The six-member military jury found the evidence did not support prosecution claims that Hamdan, who was Osama bin Laden's driver, was a hard-core terrorist rather than a low-level functionary in al Qaeda's motor pool. Hamdan was also the plaintiff in the 2006 Hamdan v. Rumsfeld case in which the Supreme Court declared that the president's military tribunal's were unlawful in that they violated the Uniform Code of Military Justice and the Geneva Convention. In the fall of 2006, Congress passed the Military Commissions Act which crafted new rules for such tribunals. There has been no shortage of legal wrangling over the treatment and status of enemy combatants, most recently in the form of the Boumediene v. Bush case, decided June 12, 2008, where the Supreme Court ruled in a 5-4 decision that constitutionally guaranteed right of habeas corpus review applies to persons held in Guantanamo and to persons designated as enemy combatants on that territory. In other words, Gitmo detainees can file habeaus corpus petitions in civilian court to challenge their detention.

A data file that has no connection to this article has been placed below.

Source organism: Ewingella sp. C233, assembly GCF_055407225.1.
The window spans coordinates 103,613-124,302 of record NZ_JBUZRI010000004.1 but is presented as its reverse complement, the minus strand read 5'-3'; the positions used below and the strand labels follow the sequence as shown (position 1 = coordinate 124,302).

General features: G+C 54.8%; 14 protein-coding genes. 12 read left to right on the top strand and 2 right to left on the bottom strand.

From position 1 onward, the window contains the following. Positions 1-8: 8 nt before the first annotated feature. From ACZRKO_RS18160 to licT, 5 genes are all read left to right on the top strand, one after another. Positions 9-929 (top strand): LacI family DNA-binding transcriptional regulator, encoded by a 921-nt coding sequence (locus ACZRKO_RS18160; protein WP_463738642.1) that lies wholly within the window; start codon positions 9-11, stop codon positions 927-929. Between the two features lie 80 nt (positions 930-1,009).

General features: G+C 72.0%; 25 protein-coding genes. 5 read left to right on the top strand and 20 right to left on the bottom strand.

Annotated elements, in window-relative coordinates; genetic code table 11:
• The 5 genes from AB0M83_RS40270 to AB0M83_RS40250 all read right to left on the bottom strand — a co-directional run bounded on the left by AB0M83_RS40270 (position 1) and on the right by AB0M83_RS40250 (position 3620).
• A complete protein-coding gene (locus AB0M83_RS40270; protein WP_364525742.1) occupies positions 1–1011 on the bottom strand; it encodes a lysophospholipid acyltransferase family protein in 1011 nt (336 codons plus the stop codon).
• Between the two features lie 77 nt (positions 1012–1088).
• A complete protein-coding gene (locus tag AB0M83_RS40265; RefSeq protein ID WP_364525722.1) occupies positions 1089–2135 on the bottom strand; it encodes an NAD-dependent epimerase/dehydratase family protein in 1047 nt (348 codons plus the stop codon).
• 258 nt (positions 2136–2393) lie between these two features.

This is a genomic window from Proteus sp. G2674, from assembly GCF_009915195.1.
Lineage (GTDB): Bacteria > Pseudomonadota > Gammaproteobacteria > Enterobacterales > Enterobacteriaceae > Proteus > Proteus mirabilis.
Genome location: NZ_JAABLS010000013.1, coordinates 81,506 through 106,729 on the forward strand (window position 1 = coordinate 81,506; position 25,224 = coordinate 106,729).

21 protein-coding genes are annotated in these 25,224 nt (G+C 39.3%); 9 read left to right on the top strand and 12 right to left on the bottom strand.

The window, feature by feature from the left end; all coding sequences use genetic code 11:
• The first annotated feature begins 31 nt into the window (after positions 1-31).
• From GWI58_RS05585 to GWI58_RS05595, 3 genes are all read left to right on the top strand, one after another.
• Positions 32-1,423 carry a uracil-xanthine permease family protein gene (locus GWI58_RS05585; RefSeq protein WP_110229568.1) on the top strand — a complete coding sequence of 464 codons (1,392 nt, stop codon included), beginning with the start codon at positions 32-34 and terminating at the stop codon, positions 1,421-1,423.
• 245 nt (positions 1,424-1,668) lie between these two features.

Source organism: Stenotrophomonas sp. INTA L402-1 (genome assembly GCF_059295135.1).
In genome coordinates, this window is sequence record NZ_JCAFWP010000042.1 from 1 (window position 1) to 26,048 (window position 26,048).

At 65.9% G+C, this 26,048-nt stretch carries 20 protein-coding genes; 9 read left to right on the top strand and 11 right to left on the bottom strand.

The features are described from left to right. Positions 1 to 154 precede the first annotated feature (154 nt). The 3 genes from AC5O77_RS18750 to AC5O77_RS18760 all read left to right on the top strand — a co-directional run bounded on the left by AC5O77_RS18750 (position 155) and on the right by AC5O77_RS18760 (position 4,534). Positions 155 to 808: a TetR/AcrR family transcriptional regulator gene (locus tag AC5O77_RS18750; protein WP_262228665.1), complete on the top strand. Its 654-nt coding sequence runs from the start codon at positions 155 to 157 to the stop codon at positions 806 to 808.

Jonathan Mahler, author of a book about the Hamdan case, writes that "It remains unclear whether he was a dedicated lieutenant of bin Laden's-'a body man for bin Laden,' as one of the government lawyers once described him to me--or, as his defense lawyers claim, little more than a lowly foot soldier."
But numerous news outlets have reported that Hamdan, a Yemini national, won't be going home anytime soon. According to the Wall Street Journal ...
The Bush administration maintains it can hold prisoners classified as unlawful enemy combatants, such as Mr. Hamdan, indefinitely. Under this policy, Mr. Hamdan won't necessarily be released when his sentence ends. Rather, the government may decide to continue imprisoning him on grounds that he remains a threat.